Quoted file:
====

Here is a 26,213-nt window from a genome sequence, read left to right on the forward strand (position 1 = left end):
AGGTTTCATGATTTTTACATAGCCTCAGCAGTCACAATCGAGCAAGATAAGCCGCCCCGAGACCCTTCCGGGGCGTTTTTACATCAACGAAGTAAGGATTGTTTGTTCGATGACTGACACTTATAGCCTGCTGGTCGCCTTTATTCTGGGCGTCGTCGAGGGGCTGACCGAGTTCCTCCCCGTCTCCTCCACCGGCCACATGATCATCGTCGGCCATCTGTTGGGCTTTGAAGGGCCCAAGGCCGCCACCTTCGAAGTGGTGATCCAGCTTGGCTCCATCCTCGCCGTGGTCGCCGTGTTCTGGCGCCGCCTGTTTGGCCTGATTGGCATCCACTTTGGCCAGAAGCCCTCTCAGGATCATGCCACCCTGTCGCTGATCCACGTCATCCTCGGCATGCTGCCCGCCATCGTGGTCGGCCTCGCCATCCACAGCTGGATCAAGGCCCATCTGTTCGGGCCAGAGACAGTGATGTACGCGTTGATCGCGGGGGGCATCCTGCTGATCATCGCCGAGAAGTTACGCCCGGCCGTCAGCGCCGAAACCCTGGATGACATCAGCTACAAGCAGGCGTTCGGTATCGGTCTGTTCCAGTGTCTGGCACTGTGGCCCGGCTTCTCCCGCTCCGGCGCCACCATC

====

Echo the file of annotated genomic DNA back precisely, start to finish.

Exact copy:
Here is a 26,213-nt window from a genome sequence, read left to right on the forward strand (position 1 = left end):
AGGTTTCATGATTTTTACATAGCCTCAGCAGTCACAATCGAGCAAGATAAGCCGCCCCGAGACCCTTCCGGGGCGTTTTTACATCAACGAAGTAAGGATTGTTTGTTCGATGACTGACACTTATAGCCTGCTGGTCGCCTTTATTCTGGGCGTCGTCGAGGGGCTGACCGAGTTCCTCCCCGTCTCCTCCACCGGCCACATGATCATCGTCGGCCATCTGTTGGGCTTTGAAGGGCCCAAGGCCGCCACCTTCGAAGTGGTGATCCAGCTTGGCTCCATCCTCGCCGTGGTCGCCGTGTTCTGGCGCCGCCTGTTTGGCCTGATTGGCATCCACTTTGGCCAGAAGCCCTCTCAGGATCATGCCACCCTGTCGCTGATCCACGTCATCCTCGGCATGCTGCCCGCCATCGTGGTCGGCCTCGCCATCCACAGCTGGATCAAGGCCCATCTGTTCGGGCCAGAGACAGTGATGTACGCGTTGATCGCGGGGGGCATCCTGCTGATCATCGCCGAGAAGTTACGCCCGGCCGTCAGCGCCGAAACCCTGGATGACATCAGCTACAAGCAGGCGTTCGGTATCGGTCTGTTCCAGTGTCTGGCACTGTGGCCCGGCTTCTCCCGCTCCGGCGCCACCATC